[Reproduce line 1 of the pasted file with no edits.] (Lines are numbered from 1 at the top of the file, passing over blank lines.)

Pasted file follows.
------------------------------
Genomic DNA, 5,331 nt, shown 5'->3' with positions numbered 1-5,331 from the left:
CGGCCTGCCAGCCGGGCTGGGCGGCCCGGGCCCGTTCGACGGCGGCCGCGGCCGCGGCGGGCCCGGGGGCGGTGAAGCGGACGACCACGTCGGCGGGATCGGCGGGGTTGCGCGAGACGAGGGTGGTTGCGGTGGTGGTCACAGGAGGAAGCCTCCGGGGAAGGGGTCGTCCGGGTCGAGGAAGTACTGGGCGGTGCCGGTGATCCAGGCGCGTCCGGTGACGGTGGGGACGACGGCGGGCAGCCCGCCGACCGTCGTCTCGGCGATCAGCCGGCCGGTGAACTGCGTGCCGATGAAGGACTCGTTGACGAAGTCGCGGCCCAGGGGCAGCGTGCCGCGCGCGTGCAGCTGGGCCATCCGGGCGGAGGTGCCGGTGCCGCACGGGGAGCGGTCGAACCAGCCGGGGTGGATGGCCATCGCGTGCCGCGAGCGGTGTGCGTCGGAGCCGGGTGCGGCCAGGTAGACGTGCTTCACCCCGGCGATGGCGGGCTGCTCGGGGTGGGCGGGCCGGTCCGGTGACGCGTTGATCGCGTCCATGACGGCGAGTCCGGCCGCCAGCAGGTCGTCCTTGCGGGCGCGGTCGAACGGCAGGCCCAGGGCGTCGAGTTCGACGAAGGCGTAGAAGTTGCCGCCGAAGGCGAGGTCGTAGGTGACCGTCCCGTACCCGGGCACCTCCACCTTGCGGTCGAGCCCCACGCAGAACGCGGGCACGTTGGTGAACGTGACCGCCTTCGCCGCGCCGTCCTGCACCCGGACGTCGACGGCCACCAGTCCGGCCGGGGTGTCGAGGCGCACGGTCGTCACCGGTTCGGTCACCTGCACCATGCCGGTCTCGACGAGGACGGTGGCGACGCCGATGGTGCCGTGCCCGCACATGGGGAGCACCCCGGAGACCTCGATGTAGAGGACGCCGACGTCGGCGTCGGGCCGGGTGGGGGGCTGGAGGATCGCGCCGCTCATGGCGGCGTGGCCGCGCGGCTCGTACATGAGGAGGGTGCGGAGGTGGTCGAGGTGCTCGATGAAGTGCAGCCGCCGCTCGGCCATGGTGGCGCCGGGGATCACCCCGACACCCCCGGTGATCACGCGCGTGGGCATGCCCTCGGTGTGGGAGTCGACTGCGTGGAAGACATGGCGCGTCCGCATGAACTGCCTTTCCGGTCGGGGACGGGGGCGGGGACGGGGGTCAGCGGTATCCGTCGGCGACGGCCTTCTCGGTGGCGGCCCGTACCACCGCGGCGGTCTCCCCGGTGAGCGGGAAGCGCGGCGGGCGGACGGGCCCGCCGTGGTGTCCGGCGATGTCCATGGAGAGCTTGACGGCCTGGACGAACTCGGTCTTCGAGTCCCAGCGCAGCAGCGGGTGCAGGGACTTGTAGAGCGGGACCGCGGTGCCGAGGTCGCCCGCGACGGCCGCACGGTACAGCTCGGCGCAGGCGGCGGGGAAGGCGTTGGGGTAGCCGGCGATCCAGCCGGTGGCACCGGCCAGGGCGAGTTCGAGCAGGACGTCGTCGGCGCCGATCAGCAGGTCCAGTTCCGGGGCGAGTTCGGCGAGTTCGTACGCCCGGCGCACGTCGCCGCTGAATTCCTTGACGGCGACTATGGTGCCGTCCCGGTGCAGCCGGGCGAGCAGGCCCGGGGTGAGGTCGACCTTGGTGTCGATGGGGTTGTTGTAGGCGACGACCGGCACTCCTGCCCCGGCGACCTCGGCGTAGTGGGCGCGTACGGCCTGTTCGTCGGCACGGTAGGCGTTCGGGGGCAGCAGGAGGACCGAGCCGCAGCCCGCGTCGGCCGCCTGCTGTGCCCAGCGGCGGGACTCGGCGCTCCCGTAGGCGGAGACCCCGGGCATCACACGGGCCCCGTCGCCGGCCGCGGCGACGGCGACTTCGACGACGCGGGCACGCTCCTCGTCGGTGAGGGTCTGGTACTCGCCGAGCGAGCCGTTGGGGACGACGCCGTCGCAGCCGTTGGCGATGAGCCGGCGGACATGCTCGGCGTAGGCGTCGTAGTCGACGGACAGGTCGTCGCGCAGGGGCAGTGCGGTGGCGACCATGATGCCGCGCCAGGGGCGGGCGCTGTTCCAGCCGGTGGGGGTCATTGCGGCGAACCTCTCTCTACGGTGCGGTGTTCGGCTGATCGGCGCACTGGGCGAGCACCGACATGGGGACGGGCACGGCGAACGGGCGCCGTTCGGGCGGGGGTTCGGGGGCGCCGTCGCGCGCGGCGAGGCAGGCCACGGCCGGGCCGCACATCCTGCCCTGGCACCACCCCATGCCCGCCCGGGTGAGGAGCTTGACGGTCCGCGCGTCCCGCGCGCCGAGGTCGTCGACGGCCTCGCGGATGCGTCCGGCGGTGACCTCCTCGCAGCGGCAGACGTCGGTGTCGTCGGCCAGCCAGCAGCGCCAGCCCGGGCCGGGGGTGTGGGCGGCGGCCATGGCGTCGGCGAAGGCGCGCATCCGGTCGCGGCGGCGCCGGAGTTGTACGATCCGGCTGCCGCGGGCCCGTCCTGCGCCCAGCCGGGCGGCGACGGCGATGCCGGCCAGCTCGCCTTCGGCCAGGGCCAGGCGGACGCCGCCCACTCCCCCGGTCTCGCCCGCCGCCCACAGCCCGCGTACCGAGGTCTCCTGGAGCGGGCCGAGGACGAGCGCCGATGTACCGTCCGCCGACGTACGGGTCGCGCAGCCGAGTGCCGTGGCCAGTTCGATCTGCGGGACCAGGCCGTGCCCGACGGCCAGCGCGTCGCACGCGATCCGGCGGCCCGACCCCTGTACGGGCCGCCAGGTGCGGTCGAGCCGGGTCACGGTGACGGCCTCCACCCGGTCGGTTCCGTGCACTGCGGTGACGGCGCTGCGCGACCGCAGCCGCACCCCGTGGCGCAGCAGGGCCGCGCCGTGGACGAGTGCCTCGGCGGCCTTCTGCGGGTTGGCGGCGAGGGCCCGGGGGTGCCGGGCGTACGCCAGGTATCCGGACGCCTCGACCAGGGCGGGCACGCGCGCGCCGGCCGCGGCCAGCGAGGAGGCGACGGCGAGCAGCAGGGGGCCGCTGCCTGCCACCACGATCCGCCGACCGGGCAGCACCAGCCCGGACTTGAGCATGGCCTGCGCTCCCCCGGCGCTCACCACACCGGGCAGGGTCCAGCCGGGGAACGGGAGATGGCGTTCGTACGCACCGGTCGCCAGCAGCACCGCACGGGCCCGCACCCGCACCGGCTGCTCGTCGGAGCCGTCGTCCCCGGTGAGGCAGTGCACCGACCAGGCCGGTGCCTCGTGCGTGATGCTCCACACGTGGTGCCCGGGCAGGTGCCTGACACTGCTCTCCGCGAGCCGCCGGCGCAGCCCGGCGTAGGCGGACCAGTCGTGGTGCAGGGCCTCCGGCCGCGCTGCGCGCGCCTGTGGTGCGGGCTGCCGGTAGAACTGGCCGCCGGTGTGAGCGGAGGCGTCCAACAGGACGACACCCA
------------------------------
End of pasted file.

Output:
Genomic DNA, 5,331 nt, shown 5'->3' with positions numbered 1-5,331 from the left: